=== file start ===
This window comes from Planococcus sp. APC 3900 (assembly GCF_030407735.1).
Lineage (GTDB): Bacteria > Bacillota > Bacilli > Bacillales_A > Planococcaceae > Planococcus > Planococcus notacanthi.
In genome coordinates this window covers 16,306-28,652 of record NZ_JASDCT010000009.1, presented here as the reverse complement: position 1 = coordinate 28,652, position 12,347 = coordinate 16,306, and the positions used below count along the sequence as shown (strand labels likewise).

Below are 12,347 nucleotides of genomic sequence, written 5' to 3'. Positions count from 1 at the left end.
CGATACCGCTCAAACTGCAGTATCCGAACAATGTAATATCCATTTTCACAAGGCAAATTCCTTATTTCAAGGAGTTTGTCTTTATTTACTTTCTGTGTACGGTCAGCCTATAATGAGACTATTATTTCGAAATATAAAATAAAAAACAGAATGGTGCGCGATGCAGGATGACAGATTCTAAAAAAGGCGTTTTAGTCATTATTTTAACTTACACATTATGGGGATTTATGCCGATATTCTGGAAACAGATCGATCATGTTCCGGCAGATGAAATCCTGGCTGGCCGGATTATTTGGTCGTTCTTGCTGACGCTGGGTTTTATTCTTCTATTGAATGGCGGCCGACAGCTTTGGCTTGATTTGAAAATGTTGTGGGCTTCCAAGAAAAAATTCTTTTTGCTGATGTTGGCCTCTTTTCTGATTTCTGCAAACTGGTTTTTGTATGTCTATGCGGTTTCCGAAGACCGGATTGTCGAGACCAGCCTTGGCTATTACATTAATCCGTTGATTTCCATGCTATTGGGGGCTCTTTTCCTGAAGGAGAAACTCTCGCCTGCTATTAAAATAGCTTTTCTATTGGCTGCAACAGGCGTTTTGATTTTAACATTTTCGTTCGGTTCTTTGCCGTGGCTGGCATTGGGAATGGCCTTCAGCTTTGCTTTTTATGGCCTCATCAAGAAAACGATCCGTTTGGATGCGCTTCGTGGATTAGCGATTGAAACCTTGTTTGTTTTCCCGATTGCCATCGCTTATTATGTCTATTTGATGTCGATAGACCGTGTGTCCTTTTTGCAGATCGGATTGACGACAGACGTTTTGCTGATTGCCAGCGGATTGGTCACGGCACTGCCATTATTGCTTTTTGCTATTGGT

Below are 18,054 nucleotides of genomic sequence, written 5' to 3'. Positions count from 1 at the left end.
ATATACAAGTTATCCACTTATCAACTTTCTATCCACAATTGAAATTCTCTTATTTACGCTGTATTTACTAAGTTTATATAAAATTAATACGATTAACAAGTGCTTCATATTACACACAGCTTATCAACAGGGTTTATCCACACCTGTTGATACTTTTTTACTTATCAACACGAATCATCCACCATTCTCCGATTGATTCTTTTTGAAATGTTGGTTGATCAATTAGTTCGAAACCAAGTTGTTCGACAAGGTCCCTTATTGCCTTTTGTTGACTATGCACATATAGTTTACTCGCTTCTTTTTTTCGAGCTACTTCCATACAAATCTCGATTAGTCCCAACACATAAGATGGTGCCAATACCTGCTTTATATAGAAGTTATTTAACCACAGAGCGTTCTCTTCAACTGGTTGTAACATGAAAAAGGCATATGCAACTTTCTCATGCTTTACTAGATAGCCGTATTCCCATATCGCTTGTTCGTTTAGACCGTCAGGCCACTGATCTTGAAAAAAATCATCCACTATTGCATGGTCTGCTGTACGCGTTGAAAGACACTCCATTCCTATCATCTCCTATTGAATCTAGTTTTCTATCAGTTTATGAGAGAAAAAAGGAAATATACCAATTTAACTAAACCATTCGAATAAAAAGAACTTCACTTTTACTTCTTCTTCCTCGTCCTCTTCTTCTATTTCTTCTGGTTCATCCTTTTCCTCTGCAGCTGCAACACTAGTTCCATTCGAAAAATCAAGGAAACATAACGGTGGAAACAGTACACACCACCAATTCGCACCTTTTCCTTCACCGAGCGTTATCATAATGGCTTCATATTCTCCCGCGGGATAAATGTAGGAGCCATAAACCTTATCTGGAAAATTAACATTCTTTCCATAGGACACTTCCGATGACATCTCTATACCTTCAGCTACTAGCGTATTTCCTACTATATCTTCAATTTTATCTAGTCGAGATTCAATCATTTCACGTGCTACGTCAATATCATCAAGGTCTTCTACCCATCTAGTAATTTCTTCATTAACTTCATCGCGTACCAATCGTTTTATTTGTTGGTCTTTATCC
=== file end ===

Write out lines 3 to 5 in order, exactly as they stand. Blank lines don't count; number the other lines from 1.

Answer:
In genome coordinates this window covers 16,306-28,652 of record NZ_JASDCT010000009.1, presented here as the reverse complement: position 1 = coordinate 28,652, position 12,347 = coordinate 16,306, and the positions used below count along the sequence as shown (strand labels likewise).

Below are 12,347 nucleotides of genomic sequence, written 5' to 3'. Positions count from 1 at the left end.
CGATACCGCTCAAACTGCAGTATCCGAACAATGTAATATCCATTTTCACAAGGCAAATTCCTTATTTCAAGGAGTTTGTCTTTATTTACTTTCTGTGTACGGTCAGCCTATAATGAGACTATTATTTCGAAATATAAAATAAAAAACAGAATGGTGCGCGATGCAGGATGACAGATTCTAAAAAAGGCGTTTTAGTCATTATTTTAACTTACACATTATGGGGATTTATGCCGATATTCTGGAAACAGATCGATCATGTTCCGGCAGATGAAATCCTGGCTGGCCGGATTATTTGGTCGTTCTTGCTGACGCTGGGTTTTATTCTTCTATTGAATGGCGGCCGACAGCTTTGGCTTGATTTGAAAATGTTGTGGGCTTCCAAGAAAAAATTCTTTTTGCTGATGTTGGCCTCTTTTCTGATTTCTGCAAACTGGTTTTTGTATGTCTATGCGGTTTCCGAAGACCGGATTGTCGAGACCAGCCTTGGCTATTACATTAATCCGTTGATTTCCATGCTATTGGGGGCTCTTTTCCTGAAGGAGAAACTCTCGCCTGCTATTAAAATAGCTTTTCTATTGGCTGCAACAGGCGTTTTGATTTTAACATTTTCGTTCGGTTCTTTGCCGTGGCTGGCATTGGGAATGGCCTTCAGCTTTGCTTTTTATGGCCTCATCAAGAAAACGATCCGTTTGGATGCGCTTCGTGGATTAGCGATTGAAACCTTGTTTGTTTTCCCGATTGCCATCGCTTATTATGTCTATTTGATGTCGATAGACCGTGTGTCCTTTTTGCAGATCGGATTGACGACAGACGTTTTGCTGATTGCCAGCGGATTGGTCACGGCACTGCCATTATTGCTTTTTGCTATTGGT